Telling it like it is

Israel prepare: Spin Doctors frontman is coming.

By
May 9, 2010 03:05
Chris Barron Spin Doctors

Chris Barron Spin Doctors 311. (photo credit: Courtesy)

It’s so convenient to treat a pop star’s sudden rise to the top and dizzying descent to anonymity with a one-dimensional, Trivial-Pursuit-punch-line sort of callousness; with sold out arenas and gold albums being a thing of the past for the perennial “where are they now” one-hit wonders, it’s also easy to forget  that their lives – and careers – do carry on, even though the details aren’t splashed across headlines and their faces aren’t constantly on MTV.

Chris Barron has witnessed the glare of teen idol adulation and the obscurity of one-night stands in tiny clubs. And having experienced both, the former lead singer for The Spin Doctors would prefer something in the middle – but he’ll take what he can get.

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Almost 20 years after enjoying a short run as the singer of one of America’s top rock bands – with 1993’s seventh best selling album, Pocketful of Kryptonite, and two giant singles, “Two Princes” and “Little Miss Can’t be Wrong,” –  the 42-year-old Barron is soldiering on, doing really the only thing he knows how to do well – make music.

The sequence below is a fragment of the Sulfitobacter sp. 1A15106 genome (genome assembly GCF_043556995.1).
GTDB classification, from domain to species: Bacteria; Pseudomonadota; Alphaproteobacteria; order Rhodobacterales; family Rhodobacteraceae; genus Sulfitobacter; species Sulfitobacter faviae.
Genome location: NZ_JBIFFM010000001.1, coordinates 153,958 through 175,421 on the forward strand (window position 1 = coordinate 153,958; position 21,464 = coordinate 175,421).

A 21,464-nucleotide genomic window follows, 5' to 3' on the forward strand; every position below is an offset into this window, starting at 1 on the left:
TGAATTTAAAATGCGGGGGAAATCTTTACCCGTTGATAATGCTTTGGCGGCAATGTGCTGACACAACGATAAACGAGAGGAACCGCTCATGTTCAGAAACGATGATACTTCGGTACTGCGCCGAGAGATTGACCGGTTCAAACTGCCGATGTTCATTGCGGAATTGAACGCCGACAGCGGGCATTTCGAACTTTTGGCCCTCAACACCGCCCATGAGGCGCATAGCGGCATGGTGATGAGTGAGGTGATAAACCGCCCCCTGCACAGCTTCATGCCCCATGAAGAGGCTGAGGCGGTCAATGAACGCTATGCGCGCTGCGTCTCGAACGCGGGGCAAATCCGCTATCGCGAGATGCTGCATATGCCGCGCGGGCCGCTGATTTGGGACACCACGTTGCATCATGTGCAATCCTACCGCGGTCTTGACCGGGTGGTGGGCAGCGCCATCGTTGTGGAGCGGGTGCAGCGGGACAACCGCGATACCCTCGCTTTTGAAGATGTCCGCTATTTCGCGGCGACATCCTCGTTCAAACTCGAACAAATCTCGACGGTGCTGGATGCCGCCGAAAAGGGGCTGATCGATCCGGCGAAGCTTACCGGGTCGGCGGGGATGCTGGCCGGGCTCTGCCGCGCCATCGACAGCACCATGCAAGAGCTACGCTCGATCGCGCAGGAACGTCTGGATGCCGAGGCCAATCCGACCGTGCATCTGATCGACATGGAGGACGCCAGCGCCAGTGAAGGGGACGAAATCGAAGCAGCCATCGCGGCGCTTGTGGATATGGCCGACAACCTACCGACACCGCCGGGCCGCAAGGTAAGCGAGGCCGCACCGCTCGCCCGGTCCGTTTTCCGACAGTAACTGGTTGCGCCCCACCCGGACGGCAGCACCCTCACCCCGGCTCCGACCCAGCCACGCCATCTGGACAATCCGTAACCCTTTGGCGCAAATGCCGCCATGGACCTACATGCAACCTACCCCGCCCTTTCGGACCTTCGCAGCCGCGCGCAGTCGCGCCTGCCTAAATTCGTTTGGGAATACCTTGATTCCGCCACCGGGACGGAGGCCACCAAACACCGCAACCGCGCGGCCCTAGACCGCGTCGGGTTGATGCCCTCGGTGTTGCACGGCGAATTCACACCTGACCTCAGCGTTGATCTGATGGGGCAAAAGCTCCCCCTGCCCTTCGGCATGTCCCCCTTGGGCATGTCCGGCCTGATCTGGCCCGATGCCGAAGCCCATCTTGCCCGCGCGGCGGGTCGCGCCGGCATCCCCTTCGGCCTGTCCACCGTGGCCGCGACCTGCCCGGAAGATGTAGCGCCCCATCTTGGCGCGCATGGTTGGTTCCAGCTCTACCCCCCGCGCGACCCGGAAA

“I was always very ambitious, but it was never my ambition to be super duper big,” said Barron last week from Key West, Florida, where he was performing at a songwriters’ showcase sponsored by his publishing company, BMI.

“My aim was to make a living playing music, and not to have to work in any other jobs. I had a lot of jobs. I started working at age 14, before it was even legal to work, at my friend’s father’s ice cream shop. And I pretty quickly got the idea that I didn’t want to end up with a mundane kind of job. And I definitely wasn’t office material – I was never going to be someone who was going to rise the ranks in a big company. So it was sink or swim for me with music.”



BARRON HAS not only kept afloat with music, he rode a huge tidal wave with The Spin Doctors. Formed in New York City in the late 1980s, the quartet, featuring Barron, guitarist Eric Schenkman, drummer Aaron Comess and bassist Mark White, became known as a good-time party jam band, a more commercial version of the ultimate ’90s stoner band Phish.